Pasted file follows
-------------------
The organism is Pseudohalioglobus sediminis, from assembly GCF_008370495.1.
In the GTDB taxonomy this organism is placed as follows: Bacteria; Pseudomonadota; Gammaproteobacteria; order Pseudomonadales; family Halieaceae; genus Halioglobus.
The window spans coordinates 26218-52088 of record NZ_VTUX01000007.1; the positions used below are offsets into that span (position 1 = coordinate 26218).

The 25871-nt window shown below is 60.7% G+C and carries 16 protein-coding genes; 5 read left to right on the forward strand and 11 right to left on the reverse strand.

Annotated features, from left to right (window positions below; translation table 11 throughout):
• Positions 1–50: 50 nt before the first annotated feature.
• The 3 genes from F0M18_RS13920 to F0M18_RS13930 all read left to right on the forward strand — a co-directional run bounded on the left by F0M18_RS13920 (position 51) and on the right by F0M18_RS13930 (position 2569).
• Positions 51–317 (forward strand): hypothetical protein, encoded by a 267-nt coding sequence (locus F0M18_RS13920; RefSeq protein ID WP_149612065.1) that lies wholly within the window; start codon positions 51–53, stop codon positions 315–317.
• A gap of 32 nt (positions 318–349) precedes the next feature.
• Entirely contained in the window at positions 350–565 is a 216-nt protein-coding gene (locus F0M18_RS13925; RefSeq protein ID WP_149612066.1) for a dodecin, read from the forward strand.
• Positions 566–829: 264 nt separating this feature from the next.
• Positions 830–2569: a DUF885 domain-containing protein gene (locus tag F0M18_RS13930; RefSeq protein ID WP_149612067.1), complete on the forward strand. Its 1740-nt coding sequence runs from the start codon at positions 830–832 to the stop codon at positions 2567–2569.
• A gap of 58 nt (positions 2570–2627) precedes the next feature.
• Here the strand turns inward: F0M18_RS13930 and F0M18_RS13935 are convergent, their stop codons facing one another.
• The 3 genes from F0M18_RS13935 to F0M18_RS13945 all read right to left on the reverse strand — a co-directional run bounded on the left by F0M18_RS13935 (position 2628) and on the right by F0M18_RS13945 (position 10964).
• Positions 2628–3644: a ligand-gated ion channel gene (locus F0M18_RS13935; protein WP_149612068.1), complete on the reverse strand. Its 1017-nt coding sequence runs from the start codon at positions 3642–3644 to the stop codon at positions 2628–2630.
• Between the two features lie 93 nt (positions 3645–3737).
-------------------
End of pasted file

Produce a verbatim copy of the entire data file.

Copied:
The organism is Pseudohalioglobus sediminis, from assembly GCF_008370495.1.
In the GTDB taxonomy this organism is placed as follows: Bacteria; Pseudomonadota; Gammaproteobacteria; order Pseudomonadales; family Halieaceae; genus Halioglobus.
The window spans coordinates 26218-52088 of record NZ_VTUX01000007.1; the positions used below are offsets into that span (position 1 = coordinate 26218).

The 25871-nt window shown below is 60.7% G+C and carries 16 protein-coding genes; 5 read left to right on the forward strand and 11 right to left on the reverse strand.

Annotated features, from left to right (window positions below; translation table 11 throughout):
• Positions 1–50: 50 nt before the first annotated feature.
• The 3 genes from F0M18_RS13920 to F0M18_RS13930 all read left to right on the forward strand — a co-directional run bounded on the left by F0M18_RS13920 (position 51) and on the right by F0M18_RS13930 (position 2569).
• Positions 51–317 (forward strand): hypothetical protein, encoded by a 267-nt coding sequence (locus F0M18_RS13920; RefSeq protein ID WP_149612065.1) that lies wholly within the window; start codon positions 51–53, stop codon positions 315–317.
• A gap of 32 nt (positions 318–349) precedes the next feature.
• Entirely contained in the window at positions 350–565 is a 216-nt protein-coding gene (locus F0M18_RS13925; RefSeq protein ID WP_149612066.1) for a dodecin, read from the forward strand.
• Positions 566–829: 264 nt separating this feature from the next.
• Positions 830–2569: a DUF885 domain-containing protein gene (locus tag F0M18_RS13930; RefSeq protein ID WP_149612067.1), complete on the forward strand. Its 1740-nt coding sequence runs from the start codon at positions 830–832 to the stop codon at positions 2567–2569.
• A gap of 58 nt (positions 2570–2627) precedes the next feature.
• Here the strand turns inward: F0M18_RS13930 and F0M18_RS13935 are convergent, their stop codons facing one another.
• The 3 genes from F0M18_RS13935 to F0M18_RS13945 all read right to left on the reverse strand — a co-directional run bounded on the left by F0M18_RS13935 (position 2628) and on the right by F0M18_RS13945 (position 10964).
• Positions 2628–3644: a ligand-gated ion channel gene (locus F0M18_RS13935; protein WP_149612068.1), complete on the reverse strand. Its 1017-nt coding sequence runs from the start codon at positions 3642–3644 to the stop codon at positions 2628–2630.
• Between the two features lie 93 nt (positions 3645–3737).